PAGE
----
Driving your motorhome on Scotland’s single-track roads

Driving your motorhome on Scotland’s single-track roads

Many visitors to Scotland are surprised by how narrow some of the roads are, especially if they’re not used to driving a large vehicle like a motorhome. Even passing other vehicles on normal A and B roads can feel very tight. But some roads are even narrower: single-track roads with passing places are something of a feature of driving in rural Scotland, particularly in the Highlands.

Scotland’s Highlands and Islands often use single track roads with frequent passing places. These roads are less manicured than larger roads, but often have the most spectacular views! Photo credit: John M.

Scotland’s Highlands and Islands often use single track roads with frequent passing places. These roads are less manicured than larger roads, but often have the most spectacular views! Photo credit: John M.

Visitors from elsewhere in Britain may have come across such roads. They certainly exist in rural parts of England and Wales. But they are very rare elsewhere in the developed world, and can cause worry and confusion. So here are our best tips for safe driving on single-track roads.

Look out for passing places!

Passing places are usually marked, normally with a black-and-white pole, with or without a white sign and the words “Passing Place”. However, not all passing places are marked, so you have to keep your eyes open for them. They can be on either side of the road.  It is important to remember that in Scotland we drive on the left of the road (it’s easy to forget when there’s no other traffic to remind you). If the passing place is on the left pull into it; if it’s on the right, stop opposite it. Don’t try to pull into a passing place on your right – it’s one of the best ways to cause an accident.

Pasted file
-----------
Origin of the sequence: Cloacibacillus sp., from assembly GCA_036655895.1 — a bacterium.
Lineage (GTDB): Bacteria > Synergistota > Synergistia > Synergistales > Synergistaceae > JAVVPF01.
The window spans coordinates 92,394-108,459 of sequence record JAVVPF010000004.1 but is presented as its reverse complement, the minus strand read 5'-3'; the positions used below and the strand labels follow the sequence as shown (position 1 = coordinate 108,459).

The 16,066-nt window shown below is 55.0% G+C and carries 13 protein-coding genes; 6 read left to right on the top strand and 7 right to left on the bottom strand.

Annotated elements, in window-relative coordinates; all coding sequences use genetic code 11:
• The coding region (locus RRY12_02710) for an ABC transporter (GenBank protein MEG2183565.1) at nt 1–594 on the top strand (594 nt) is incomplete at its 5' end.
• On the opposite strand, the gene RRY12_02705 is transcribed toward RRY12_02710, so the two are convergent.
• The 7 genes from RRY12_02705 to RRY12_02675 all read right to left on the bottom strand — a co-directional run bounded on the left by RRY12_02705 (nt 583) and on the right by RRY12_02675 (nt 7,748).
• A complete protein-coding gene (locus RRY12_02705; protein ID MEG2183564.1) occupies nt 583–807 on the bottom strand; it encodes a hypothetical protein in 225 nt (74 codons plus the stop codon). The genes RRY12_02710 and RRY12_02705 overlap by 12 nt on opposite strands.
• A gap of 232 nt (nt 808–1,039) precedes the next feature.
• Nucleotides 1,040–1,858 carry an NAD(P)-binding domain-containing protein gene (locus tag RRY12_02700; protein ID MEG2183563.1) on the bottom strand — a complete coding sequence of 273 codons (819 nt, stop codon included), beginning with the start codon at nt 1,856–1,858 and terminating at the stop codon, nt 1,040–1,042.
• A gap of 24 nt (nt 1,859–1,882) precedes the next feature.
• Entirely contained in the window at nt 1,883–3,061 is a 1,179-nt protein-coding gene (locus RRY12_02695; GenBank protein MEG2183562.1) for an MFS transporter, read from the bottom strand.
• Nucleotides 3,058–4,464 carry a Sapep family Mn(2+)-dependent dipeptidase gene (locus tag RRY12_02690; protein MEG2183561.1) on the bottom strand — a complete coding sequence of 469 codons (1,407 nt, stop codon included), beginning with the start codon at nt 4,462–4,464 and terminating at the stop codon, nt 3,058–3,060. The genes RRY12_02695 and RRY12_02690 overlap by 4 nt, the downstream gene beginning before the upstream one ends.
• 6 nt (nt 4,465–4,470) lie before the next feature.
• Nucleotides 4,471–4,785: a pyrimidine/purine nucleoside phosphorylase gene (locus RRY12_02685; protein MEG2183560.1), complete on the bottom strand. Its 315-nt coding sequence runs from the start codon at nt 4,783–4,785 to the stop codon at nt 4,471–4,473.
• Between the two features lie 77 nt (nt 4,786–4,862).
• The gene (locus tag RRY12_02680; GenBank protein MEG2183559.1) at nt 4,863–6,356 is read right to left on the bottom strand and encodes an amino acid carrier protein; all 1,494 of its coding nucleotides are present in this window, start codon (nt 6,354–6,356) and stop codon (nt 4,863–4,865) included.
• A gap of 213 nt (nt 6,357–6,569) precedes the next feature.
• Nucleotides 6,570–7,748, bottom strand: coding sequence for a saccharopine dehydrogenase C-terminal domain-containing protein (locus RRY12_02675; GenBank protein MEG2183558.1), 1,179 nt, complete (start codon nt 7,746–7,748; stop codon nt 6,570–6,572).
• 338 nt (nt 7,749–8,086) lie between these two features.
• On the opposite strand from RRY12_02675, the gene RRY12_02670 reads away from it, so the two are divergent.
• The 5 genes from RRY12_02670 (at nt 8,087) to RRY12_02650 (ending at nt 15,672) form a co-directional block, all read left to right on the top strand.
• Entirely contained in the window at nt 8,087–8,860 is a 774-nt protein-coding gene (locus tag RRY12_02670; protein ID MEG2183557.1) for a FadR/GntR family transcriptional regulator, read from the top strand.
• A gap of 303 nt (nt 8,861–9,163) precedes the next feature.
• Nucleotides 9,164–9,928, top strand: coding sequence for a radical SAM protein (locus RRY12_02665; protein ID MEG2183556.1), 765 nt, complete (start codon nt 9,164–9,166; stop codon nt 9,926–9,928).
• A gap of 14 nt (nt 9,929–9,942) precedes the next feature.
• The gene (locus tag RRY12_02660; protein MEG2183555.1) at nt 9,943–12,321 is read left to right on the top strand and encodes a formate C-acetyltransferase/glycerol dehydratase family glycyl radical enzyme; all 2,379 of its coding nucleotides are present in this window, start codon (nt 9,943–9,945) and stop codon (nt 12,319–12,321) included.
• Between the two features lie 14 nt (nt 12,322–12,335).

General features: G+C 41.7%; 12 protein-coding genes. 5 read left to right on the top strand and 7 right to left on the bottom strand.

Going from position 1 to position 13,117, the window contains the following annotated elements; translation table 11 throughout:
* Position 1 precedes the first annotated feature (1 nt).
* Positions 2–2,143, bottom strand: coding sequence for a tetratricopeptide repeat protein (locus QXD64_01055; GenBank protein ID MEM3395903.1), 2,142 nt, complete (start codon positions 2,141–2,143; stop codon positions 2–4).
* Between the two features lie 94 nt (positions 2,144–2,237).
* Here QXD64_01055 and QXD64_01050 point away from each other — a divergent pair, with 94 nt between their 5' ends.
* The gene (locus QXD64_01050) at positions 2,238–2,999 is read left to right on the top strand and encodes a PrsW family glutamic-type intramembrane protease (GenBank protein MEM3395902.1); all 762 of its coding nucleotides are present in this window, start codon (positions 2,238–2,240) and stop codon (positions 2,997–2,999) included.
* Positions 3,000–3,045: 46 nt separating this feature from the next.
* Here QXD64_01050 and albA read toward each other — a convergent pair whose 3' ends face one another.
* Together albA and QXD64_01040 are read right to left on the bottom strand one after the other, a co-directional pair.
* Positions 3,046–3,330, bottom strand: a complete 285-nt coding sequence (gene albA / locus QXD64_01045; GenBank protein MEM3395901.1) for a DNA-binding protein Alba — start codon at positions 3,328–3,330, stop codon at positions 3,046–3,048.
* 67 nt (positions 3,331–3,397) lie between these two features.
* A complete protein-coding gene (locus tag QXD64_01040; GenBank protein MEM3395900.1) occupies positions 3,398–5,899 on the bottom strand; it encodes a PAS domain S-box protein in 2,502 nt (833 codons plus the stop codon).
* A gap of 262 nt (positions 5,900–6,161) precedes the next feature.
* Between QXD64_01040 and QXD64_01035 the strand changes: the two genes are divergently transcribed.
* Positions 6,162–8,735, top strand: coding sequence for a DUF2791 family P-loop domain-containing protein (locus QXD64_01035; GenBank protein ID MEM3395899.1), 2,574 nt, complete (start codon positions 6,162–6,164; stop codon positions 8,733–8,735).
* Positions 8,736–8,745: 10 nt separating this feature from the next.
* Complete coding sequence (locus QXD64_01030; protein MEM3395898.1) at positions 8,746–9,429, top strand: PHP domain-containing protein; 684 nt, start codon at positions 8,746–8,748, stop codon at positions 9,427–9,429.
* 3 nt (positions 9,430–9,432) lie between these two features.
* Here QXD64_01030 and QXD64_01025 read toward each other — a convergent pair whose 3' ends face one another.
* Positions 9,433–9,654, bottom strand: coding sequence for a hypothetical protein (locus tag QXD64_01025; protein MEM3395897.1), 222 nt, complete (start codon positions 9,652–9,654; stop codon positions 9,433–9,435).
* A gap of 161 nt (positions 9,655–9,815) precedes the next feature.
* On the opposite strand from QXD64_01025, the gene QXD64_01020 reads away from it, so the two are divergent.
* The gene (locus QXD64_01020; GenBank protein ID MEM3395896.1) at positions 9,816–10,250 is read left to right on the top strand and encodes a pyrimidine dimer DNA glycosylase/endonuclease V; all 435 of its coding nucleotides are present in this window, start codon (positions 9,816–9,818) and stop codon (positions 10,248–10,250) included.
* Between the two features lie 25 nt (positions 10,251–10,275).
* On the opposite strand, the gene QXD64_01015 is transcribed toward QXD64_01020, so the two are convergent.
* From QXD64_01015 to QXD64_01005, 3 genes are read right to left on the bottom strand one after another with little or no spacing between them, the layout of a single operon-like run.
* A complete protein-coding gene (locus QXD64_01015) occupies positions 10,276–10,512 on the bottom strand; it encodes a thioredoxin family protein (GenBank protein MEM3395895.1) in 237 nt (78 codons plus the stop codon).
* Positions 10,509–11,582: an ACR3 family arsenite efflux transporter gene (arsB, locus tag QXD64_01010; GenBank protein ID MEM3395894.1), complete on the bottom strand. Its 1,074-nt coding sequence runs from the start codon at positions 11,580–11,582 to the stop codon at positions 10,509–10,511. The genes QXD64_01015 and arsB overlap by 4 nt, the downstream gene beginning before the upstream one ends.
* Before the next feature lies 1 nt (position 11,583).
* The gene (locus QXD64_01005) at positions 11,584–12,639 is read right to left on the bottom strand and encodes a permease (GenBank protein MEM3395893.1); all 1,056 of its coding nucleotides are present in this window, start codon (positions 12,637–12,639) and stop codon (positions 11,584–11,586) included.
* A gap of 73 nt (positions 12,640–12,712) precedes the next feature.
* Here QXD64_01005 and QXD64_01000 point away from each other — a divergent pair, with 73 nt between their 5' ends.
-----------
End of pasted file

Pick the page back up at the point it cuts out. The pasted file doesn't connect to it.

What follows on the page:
Drive slowly and be patient

Not just for other drivers’s sakes but because single-track roads often lack fences and you may meet cattle, sheep, deer, horse-riders, cyclists and walkers. These roads are often so quiet that you have a good chance of seeing unusual wildlife, like pine martens. You may also meet hard hazards such as low bridges and tight bends, which can come up without warning. Should you meet a herd of animals, the safest thing to do is to pull in and switch off your engine until they have all passed. Horse-riders and cyclists should be allowed to pass you at their own pace; horses may be nervous of your large vehicle and cyclists are working much harder than you are! Think of your wait as a good opportunity to see the countryside, which can be difficult to do if you’re concentrating on the road ahead.

Anticipate when to stop

The general rule is that whoever reaches a passing place first stops. Look ahead as far as you can, and pull in to the passing place in good time – it will save you having to reverse. Use your indicators to show the other vehicle that you’re pulling in.  If they stop at the same time as you and flash their headlights twice, it usually means that they’re inviting you to drive on – but this is not a hard-and-fast rule, so don’t rely on it.  If they only flash once, it is usually a “thank you” and means they know you’ve stopped and they are driving on; you may also get a cheery wave as they pass you. They’ll expect to be thanked if they give way to you, too.

Passing places aren’t just for oncoming traffic